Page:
Sight Sciences, Inc. announced the six-month results from the SAHARA randomized controlled trial (RCT).
The trial successfully met its primary endpoint and the data reported statistically significant improvements as compared to Restasis eye drops for the treatment of dry eye disease.
These results will be presented in greater detail at the American Academy of Optometry’s annual meeting in October 2023.
SAHARA phase I results:
- The SAHARA trial achieved its primary six-month endpoint, demonstrating the superiority of interventional eyelid procedures enabled by TearCare over Restasis eyedrops in the improvement of tear break up time (TBUT), a key measure of aqueous retention, tear stability and the tear film’s ability to protect the ocular surface.
- The SAHARA trial also observed that procedures enabled by TearCare were non-inferior to Restasis eyedrops in Ocular Surface Disease Index (OSDI), which was the co-primary six-month endpoint.
- Throughout the study, interventional eyelid procedures with TearCare demonstrated clinically and statistically significant improvements of every endpoint and at every measurement interval: one week, one month, three months, and six months. Endpoints assessed include TBUT, meibomian gland score, corneal staining, and conjunctival staining. Symptoms endpoints include two commonly used patient-reported questionnaires: Ocular Surface Disease Index (OSDI) and Symptom Assessment in Dry Eye (SANDE).
“At each measurement interval over the initial six-month study period, subjects in the TearCare cohort exhibited statistically significant improvement in all key signs and symptoms,” remarked Brandon Ayres, MD, FAAO, Co-Director Cornea Fellowship Program, Wills Eye Hospital and a Principal Investigator of Sahara. “As we hypothesized, the data from the SAHARA trial suggests that interventional eyelid procedures enabled by TearCare technology help directly address the root cause of MGD and were more effective than topical Restasis eyedrops in treating dry eye on an aggregate basis across the endpoints measured in the SAHARA trial. TearCare patients in the SAHARA trial benefitted from improved function of obstructed and diseased meibomian glands and experienced rapid improvement in dry eye symptoms. The results from SAHARA support and build on the results from prior TearCare technology trials. This landmark “device vs. drug” trial shows we should change how we treat meibomian gland disease and dry eye in the future.”
“We are extremely pleased with the successful 6-month results of the SAHARA RCT. The data from this trial support our belief in the clinical superiority of interventional eyelid procedures enabled by TearCare technology versus Restasis,” said Paul Badawi, co-founder and CEO of Sight Sciences. “We focus on developing interventional technologies and procedures that can comprehensively address the underlying causes of eye disease and this is evident in both our OMNI technology for primary open angle glaucoma as well as our TearCare technology for meibomian gland disease. SAHARA demonstrates the rigor we embrace in designing clinical trials to establish the clinical value of our products and procedures.”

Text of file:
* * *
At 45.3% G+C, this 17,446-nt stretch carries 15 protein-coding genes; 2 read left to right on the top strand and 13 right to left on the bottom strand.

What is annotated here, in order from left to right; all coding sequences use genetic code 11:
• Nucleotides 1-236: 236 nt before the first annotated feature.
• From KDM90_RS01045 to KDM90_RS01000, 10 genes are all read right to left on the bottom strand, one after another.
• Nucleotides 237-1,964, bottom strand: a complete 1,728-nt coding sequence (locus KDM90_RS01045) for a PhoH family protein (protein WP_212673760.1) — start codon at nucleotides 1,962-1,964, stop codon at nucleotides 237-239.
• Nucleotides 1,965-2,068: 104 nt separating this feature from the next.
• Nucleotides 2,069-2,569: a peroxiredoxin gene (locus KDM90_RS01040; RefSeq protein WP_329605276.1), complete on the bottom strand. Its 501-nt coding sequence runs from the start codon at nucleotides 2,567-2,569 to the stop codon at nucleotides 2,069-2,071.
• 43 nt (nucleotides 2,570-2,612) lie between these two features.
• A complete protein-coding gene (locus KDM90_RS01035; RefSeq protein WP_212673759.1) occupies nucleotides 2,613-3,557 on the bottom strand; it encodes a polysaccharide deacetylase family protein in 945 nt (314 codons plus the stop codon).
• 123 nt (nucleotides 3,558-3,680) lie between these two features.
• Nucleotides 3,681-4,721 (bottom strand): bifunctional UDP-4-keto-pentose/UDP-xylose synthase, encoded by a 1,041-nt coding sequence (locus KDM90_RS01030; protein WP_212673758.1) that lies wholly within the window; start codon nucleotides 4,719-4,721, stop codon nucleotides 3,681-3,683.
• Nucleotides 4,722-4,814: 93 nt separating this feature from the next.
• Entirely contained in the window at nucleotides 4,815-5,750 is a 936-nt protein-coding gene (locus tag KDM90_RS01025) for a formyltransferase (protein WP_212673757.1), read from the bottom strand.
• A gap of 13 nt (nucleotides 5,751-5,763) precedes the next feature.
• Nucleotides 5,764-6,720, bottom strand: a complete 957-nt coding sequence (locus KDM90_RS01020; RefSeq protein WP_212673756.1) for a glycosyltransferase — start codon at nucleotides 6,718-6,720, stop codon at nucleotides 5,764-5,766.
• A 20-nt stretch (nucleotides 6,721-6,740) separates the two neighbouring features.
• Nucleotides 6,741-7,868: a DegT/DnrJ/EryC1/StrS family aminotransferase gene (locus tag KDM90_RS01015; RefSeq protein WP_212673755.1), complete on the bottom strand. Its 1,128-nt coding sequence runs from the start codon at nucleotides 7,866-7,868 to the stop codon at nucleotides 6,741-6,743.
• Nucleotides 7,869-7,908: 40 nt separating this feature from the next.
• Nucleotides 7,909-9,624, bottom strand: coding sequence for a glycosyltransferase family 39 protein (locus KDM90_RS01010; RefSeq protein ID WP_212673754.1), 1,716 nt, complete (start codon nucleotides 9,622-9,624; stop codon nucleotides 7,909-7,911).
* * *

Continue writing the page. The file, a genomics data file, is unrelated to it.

TearCare is intended to help restore healthy function to diseased meibomian glands by removing obstructions interfering with meibum production and outflow.
SAHARA is the first of its kind head-to-head, “device versus drug” RCT designed to compare the effectiveness of interventional eyelid procedures enabled by TearCare to twice daily Restasis prescription eyedrops (cyclosporine ophthalmic emulsion, 0.05%).
In this trial, 345 subjects at 25 sites in 14 states were randomized 1:1 between TearCare and Restasis groups. To reduce the potential for bias, physicians evaluating patients were masked regarding subject treatment groups.
SAHARA was designed to challenge existing treatment paradigms by focusing physicians’ attention on restorative procedures that address the underlying cause of meibomian gland disease (MGD) and demonstrate the clinical benefits of procedural dry eye intervention compared to prescription dry eye eyedrops.
Over 17 million Americans are diagnosed with dry eye disease and studies have shown that MGD is associated with up to 86% of dry eye disease³. Currently, over the counter and prescription eyedrops are the dominant treatment for dry eye with costs to payors and patients exceeding $2 billion annually.⁴
Eyedrops do not address obstructed meibomian glands, the root underlying cause of MGD. Sight Sciences designed its TearCare technology and its comprehensive interventional eyelid procedure to safely and effectively treat the underlying obstructive causes of MGD.
An abstract of phase 1 results from SAHARA has been accepted by the American Academy of Optometry for presentation at its annual meeting in October.
Sight Sciences plans to submit the findings from SAHARA for publication in peer-reviewed journals in the coming months. In the next phase of the SAHARA study, subjects in the Restasis cohort cease use of Restasis, receive an interventional eyelid procedure with TearCare, and will be monitored for another six months.
Subjects in the TearCare cohort will receive additional interventional eyelid procedures as necessary based on pre-determined criteria over an additional 18 months (24 months total study period) to measure the durability of procedural treatment effect. Final results from SAHARA are expected by 2025.